STATUS: I spent four hours on the phone doing a variety of phone conferences. Maybe I should rethink a headset.
What’s playing on the iPod right now? IF YOU’RE GONE by Matchbox Twenty
In this year alone, my agency has done over 20 foreign rights deals. That’s a lot for an agency of our size. After all, we only have about 30 clients.
And here’s an important facet I’m noticing. Foreign publishers are now asking for electronic rights to be included in the translation deal. No surprise given all the recent developments in the electronic field but until this year, almost no foreign publisher asked for eBook rights for a work in translation.
That’s all changing and fairly rapidly. In fact, some foreign publishers are preemptively sending addendums to add the e-rights to their agreements. Which cracks me up enormously. I don’t mind accepting but only after a significant revision of the “addendum” and a negotiation of the rate.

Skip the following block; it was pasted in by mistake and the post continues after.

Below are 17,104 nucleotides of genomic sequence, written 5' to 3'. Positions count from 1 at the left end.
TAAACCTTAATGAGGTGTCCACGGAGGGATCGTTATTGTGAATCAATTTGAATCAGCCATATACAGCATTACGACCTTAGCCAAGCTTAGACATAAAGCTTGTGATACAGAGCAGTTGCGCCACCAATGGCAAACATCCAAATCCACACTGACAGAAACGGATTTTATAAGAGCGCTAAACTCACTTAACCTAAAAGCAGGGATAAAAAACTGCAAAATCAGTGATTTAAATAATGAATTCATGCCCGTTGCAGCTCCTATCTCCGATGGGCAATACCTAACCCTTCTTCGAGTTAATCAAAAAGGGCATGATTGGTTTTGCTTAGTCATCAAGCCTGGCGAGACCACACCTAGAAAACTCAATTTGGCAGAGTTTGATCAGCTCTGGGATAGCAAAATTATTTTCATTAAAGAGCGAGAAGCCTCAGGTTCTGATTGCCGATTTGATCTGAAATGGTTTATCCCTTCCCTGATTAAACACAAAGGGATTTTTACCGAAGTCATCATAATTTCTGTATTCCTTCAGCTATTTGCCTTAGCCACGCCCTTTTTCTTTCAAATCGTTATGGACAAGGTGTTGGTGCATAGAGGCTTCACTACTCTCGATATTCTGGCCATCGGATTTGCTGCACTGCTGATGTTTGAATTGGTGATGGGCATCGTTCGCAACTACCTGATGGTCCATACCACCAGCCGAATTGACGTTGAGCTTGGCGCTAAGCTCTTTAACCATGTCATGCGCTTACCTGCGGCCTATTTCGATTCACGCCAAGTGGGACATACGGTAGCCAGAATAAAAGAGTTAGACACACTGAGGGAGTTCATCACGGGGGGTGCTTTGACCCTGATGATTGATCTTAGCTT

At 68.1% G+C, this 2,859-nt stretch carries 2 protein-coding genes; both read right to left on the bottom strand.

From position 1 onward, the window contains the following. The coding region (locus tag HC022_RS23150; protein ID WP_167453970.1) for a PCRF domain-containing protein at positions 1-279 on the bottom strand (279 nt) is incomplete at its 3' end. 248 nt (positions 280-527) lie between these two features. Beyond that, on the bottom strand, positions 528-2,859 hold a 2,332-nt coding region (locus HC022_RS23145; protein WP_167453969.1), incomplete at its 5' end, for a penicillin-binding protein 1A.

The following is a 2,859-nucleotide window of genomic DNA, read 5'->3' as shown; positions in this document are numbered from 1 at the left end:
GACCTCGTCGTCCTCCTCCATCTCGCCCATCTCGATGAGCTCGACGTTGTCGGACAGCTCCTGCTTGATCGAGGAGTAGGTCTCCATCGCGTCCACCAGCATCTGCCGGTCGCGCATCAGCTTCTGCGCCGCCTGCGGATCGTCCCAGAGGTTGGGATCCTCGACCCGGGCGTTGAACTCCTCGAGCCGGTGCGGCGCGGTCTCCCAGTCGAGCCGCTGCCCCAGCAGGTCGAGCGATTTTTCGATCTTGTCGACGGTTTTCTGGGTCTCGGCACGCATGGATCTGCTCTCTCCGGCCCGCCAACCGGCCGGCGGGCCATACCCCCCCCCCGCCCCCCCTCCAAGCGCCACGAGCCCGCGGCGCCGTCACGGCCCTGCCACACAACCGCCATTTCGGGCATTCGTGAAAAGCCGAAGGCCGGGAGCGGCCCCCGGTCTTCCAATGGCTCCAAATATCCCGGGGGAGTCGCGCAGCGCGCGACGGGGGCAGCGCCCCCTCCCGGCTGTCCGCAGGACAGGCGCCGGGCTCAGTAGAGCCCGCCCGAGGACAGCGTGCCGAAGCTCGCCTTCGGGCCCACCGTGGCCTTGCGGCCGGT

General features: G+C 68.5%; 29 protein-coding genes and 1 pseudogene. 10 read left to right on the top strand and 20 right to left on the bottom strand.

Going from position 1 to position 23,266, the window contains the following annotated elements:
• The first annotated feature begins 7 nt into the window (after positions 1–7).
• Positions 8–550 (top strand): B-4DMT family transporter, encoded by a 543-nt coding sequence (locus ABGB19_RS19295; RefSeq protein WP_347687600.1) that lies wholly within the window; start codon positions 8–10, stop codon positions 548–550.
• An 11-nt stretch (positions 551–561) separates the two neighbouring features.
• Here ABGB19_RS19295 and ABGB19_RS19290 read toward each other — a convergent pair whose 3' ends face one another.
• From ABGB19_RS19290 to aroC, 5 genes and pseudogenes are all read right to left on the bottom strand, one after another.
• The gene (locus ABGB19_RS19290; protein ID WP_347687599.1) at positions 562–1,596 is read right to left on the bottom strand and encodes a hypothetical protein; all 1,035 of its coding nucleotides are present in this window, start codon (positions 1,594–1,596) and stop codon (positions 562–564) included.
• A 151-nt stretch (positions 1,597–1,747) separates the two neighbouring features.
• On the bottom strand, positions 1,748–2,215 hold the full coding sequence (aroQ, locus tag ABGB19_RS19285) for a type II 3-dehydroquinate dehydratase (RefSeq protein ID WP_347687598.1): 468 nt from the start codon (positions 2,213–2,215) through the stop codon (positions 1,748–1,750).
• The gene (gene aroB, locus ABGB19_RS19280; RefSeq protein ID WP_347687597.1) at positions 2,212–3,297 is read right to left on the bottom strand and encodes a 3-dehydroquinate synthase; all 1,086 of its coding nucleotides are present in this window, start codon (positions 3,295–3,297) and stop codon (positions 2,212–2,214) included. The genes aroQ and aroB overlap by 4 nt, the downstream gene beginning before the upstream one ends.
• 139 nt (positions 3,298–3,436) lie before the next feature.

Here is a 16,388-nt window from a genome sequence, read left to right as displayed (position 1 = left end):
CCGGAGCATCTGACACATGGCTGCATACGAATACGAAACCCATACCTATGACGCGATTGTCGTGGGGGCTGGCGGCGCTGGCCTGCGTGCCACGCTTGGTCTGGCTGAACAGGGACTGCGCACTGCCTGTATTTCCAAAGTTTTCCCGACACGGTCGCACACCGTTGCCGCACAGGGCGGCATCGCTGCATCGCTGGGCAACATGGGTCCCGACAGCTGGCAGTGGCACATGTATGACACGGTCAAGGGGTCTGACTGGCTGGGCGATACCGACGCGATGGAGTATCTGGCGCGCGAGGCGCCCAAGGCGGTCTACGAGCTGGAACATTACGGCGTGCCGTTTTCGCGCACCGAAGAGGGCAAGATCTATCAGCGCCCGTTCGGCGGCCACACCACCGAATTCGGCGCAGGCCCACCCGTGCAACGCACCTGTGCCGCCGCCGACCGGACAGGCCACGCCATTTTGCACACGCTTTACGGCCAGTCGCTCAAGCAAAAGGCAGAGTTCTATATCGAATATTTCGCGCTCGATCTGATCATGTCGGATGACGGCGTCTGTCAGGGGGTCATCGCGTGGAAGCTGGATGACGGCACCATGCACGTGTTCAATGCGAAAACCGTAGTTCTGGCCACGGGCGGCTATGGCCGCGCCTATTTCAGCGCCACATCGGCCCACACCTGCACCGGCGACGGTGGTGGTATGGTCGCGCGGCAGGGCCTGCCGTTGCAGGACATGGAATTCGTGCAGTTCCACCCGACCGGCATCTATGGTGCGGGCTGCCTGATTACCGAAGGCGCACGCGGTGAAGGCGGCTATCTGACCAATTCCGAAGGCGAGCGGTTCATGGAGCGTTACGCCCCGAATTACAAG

But here’s what you need to make note of. The royalty rates being offered by foreign publishers for eBooks is all over the place. On the higher end, it’s 25% of net receipts. The emerging standard that I don’t agree with and fight it every time seems to be 20% of net receipts. I’ve also seen as low as 10% of net offered (heck no that ain’t happening) and I’ve also seen 15% of net which is way low as well.
So you published authors need to review those foreign rights deal memos you receive (if World wasn’t granted to the Publisher because than the Publisher subrights department negotiates the foreign deals and you probably won’t see the deal memo until after the fact).
Check if eRights are included and if you’re not sure, ask your agent. And if they are included and the rate seems low, you might also want to have that convo with your agent.